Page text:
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C/C++ for a Tiny, Embedded Multitasker
-Eric D. Tarkington


Do you find that studying text books is not enough, and you need some kind of project to teach you a new technology?  I do.  And, I'm studying C++.

I've written C++, and run project teams using C++, but the truth is, we had a large "installed base" of C, and there just wasn't project funding to upgrade.  In effect, we avoided C++ language where possible, and just wrote in C, which made me melancholy.

Status Task
.5 Announce it.
Do it.
Submit it to peer review.
Do it better.
Give to public domain.
           [the plan]

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So, here is one of two projects that I'm doing to learn more about the object-oriented features in C++. It starts with an exposition of an old C program.  It middles and ends with an implementation of the same tool in C++.  The idea is to announce it, do it, submit it to peer review, do it better, and then make it available in the public domain.

It was more than 10 years ago that I ported a tiny, embedded multitasker from its Motorola 68000 version to a version for the IBM PC.  If you think about it, there is some question why we would want to do this, and my comments are:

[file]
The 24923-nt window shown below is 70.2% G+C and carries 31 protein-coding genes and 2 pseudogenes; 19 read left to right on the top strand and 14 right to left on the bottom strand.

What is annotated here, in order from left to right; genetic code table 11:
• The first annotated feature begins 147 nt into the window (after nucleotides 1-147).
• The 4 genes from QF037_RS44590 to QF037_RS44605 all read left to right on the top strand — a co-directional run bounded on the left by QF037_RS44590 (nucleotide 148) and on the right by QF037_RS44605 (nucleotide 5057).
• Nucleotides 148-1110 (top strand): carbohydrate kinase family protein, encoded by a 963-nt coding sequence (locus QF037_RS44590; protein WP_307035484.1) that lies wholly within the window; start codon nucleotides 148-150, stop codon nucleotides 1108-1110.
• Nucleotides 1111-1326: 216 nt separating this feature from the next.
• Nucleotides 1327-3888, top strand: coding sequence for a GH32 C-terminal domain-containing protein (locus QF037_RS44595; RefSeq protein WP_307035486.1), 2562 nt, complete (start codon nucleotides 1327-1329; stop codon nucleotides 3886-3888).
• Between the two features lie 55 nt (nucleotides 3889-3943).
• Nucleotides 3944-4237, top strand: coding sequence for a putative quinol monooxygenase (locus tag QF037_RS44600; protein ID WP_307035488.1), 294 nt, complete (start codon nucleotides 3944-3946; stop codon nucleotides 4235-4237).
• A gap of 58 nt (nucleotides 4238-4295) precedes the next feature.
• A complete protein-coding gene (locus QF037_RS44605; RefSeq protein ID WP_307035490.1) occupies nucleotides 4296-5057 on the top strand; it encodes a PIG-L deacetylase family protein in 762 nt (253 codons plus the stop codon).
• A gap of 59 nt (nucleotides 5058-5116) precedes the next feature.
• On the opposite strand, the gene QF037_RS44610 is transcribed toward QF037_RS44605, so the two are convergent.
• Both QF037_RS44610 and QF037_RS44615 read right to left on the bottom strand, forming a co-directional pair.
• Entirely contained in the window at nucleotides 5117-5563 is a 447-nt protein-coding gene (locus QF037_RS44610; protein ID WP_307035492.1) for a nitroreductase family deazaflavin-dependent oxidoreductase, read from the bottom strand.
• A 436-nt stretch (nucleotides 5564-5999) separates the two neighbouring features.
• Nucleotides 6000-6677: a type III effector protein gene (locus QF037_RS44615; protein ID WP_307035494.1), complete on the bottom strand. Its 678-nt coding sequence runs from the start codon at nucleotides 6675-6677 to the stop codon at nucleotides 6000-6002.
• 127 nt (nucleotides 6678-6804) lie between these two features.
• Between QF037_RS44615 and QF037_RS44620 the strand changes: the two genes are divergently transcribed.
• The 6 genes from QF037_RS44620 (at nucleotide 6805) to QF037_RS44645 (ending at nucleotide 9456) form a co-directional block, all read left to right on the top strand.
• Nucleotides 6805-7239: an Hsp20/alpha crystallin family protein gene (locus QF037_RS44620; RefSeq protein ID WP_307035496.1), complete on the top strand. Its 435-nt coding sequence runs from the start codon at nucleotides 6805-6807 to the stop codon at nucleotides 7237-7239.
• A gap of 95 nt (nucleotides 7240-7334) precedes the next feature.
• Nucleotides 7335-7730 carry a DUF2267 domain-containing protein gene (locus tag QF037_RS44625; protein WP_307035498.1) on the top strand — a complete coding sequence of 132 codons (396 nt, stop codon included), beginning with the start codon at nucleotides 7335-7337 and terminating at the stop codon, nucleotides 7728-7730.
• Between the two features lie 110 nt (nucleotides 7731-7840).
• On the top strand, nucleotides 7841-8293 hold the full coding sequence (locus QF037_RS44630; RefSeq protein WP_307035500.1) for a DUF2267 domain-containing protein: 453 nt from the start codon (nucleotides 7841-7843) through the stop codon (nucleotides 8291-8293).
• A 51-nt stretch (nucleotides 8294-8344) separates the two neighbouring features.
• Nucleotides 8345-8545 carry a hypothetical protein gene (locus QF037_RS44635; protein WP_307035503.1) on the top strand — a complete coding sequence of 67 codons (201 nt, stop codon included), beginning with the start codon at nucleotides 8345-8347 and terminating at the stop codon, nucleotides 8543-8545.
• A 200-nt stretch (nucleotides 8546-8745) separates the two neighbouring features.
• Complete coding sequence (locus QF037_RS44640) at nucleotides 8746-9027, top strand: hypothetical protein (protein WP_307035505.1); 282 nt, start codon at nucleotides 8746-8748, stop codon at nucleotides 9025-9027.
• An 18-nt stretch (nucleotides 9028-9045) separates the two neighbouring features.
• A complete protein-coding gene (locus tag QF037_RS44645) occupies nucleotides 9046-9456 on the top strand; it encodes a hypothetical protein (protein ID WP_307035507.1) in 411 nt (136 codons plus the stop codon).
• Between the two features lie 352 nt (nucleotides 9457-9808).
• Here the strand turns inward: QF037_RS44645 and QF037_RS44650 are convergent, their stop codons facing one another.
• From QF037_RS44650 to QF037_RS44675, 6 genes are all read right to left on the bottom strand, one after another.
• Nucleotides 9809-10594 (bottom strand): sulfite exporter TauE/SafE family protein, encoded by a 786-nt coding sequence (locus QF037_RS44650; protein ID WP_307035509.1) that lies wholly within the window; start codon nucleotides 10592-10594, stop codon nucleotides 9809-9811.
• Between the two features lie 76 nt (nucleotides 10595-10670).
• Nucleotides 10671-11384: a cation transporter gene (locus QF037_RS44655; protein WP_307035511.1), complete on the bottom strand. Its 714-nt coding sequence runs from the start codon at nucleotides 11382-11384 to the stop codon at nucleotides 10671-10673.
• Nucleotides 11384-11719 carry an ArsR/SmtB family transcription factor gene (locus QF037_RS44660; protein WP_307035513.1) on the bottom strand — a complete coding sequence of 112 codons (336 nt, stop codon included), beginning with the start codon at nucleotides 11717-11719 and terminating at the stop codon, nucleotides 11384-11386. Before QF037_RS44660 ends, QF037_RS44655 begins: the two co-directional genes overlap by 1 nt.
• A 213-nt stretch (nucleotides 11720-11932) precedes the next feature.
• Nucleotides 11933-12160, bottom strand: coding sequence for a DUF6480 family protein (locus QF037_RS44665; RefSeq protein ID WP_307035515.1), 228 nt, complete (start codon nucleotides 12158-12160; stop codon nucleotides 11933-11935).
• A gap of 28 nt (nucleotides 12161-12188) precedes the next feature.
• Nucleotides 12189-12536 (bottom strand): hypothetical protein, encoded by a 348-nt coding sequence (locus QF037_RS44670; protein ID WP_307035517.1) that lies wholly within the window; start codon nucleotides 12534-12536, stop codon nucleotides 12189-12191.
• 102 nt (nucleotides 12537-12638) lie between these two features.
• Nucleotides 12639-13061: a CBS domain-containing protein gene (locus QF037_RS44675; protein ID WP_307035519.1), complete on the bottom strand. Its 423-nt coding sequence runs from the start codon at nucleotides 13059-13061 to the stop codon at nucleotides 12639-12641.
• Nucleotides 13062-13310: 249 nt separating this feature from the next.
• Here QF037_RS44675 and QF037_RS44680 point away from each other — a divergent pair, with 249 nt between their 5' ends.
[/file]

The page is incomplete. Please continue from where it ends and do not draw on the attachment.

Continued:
1. It seemed like a good idea at the time.
  2. Don't think about it.
Oh, alright, the idea was to do a lot of testing on the PC, since we only had one 68000 emulator station (and one lab, for that matter).  It was intended as a one-shot deal, so the embedded documentation was allowed to be below production code standards (excuses, excuses).

Since you probably have an irresistable urge to look at some code, here is what we will be using as a starting point:

Download the source files?  WARNING: At this date (April 11, 1999) there is no particular reason to suppose that this code is fully functional.  It should be recompiled and tested again.

C Files:

moos86.c This file contains source for the Message Oriented Operating System (MOOS), which allows one process to communicate with another by passing messages between them.
proc1.c Example process.
proc2.c Example process.
sysgen.c This part of the program performs a series of operations needed to start the MOOS.
syslib.c This part of the program supplies functions equivalent to selected parts of the C standard library.
tables.c Initializes the Process ID (PID) and "Soft Interrupt" ID (SID) tables.
timhan.c This function is called by the timer service entry point routine.

H Files:

chipsel.h Chip Select Equates.
failure.h This file contains failure numbers for the diagnostic code byte.
ostools.h Function prototypes for MOOS functions.
osvars.h Extern declarations for MOOS variables.
struct.h MOOS structure definitions.
sys.h MOOS constant definitions.
syslib.h Function prototypes for syslib.c functions.